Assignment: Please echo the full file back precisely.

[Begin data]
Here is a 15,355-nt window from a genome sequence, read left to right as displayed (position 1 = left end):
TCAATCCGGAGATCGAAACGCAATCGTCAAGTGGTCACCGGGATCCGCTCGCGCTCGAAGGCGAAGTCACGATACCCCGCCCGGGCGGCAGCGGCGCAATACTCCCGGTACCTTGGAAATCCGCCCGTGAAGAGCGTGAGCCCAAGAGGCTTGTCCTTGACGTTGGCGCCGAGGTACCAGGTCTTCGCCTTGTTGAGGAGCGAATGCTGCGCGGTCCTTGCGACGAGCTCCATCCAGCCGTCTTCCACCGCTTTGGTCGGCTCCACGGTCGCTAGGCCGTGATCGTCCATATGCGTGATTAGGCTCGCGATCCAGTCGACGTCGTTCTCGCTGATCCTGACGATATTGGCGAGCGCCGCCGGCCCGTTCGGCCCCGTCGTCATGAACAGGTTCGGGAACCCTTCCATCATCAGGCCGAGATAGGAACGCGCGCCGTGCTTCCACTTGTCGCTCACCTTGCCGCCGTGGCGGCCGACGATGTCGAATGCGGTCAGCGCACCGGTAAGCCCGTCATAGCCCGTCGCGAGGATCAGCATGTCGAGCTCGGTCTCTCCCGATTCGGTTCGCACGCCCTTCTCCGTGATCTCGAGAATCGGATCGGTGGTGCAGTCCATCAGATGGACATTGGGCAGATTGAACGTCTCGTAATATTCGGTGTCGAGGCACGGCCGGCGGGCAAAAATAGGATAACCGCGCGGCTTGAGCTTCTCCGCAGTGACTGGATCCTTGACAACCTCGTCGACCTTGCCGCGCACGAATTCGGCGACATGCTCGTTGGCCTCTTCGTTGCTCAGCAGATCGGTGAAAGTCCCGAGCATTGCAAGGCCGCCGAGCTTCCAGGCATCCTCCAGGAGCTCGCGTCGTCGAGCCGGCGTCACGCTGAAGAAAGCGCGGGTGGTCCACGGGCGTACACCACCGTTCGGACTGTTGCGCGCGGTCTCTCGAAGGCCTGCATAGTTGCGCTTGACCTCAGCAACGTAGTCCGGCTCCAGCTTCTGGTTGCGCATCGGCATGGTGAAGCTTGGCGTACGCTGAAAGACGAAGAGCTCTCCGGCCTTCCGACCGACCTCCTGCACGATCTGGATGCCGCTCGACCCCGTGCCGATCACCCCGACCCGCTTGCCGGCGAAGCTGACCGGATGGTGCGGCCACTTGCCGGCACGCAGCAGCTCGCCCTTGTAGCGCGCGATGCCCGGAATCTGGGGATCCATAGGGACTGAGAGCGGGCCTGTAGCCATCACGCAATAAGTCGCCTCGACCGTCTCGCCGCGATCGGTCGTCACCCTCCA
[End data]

Here is a 15,355-nt window from a genome sequence, read left to right as displayed (position 1 = left end):
TCAATCCGGAGATCGAAACGCAATCGTCAAGTGGTCACCGGGATCCGCTCGCGCTCGAAGGCGAAGTCACGATACCCCGCCCGGGCGGCAGCGGCGCAATACTCCCGGTACCTTGGAAATCCGCCCGTGAAGAGCGTGAGCCCAAGAGGCTTGTCCTTGACGTTGGCGCCGAGGTACCAGGTCTTCGCCTTGTTGAGGAGCGAATGCTGCGCGGTCCTTGCGACGAGCTCCATCCAGCCGTCTTCCACCGCTTTGGTCGGCTCCACGGTCGCTAGGCCGTGATCGTCCATATGCGTGATTAGGCTCGCGATCCAGTCGACGTCGTTCTCGCTGATCCTGACGATATTGGCGAGCGCCGCCGGCCCGTTCGGCCCCGTCGTCATGAACAGGTTCGGGAACCCTTCCATCATCAGGCCGAGATAGGAACGCGCGCCGTGCTTCCACTTGTCGCTCACCTTGCCGCCGTGGCGGCCGACGATGTCGAATGCGGTCAGCGCACCGGTAAGCCCGTCATAGCCCGTCGCGAGGATCAGCATGTCGAGCTCGGTCTCTCCCGATTCGGTTCGCACGCCCTTCTCCGTGATCTCGAGAATCGGATCGGTGGTGCAGTCCATCAGATGGACATTGGGCAGATTGAACGTCTCGTAATATTCGGTGTCGAGGCACGGCCGGCGGGCAAAAATAGGATAACCGCGCGGCTTGAGCTTCTCCGCAGTGACTGGATCCTTGACAACCTCGTCGACCTTGCCGCGCACGAATTCGGCGACATGCTCGTTGGCCTCTTCGTTGCTCAGCAGATCGGTGAAAGTCCCGAGCATTGCAAGGCCGCCGAGCTTCCAGGCATCCTCCAGGAGCTCGCGTCGTCGAGCCGGCGTCACGCTGAAGAAAGCGCGGGTGGTCCACGGGCGTACACCACCGTTCGGACTGTTGCGCGCGGTCTCTCGAAGGCCTGCATAGTTGCGCTTGACCTCAGCAACGTAGTCCGGCTCCAGCTTCTGGTTGCGCATCGGCATGGTGAAGCTTGGCGTACGCTGAAAGACGAAGAGCTCTCCGGCCTTCCGACCGACCTCCTGCACGATCTGGATGCCGCTCGACCCCGTGCCGATCACCCCGACCCGCTTGCCGGCGAAGCTGACCGGATGGTGCGGCCACTTGCCGGCACGCAGCAGCTCGCCCTTGTAGCGCGCGATGCCCGGAATCTGGGGATCCATAGGGACTGAGAGCGGGCCTGTAGCCATCACGCAATAAGTCGCCTCGACCGTCTCGCCGCGATCGGTCGTCACCCTCCA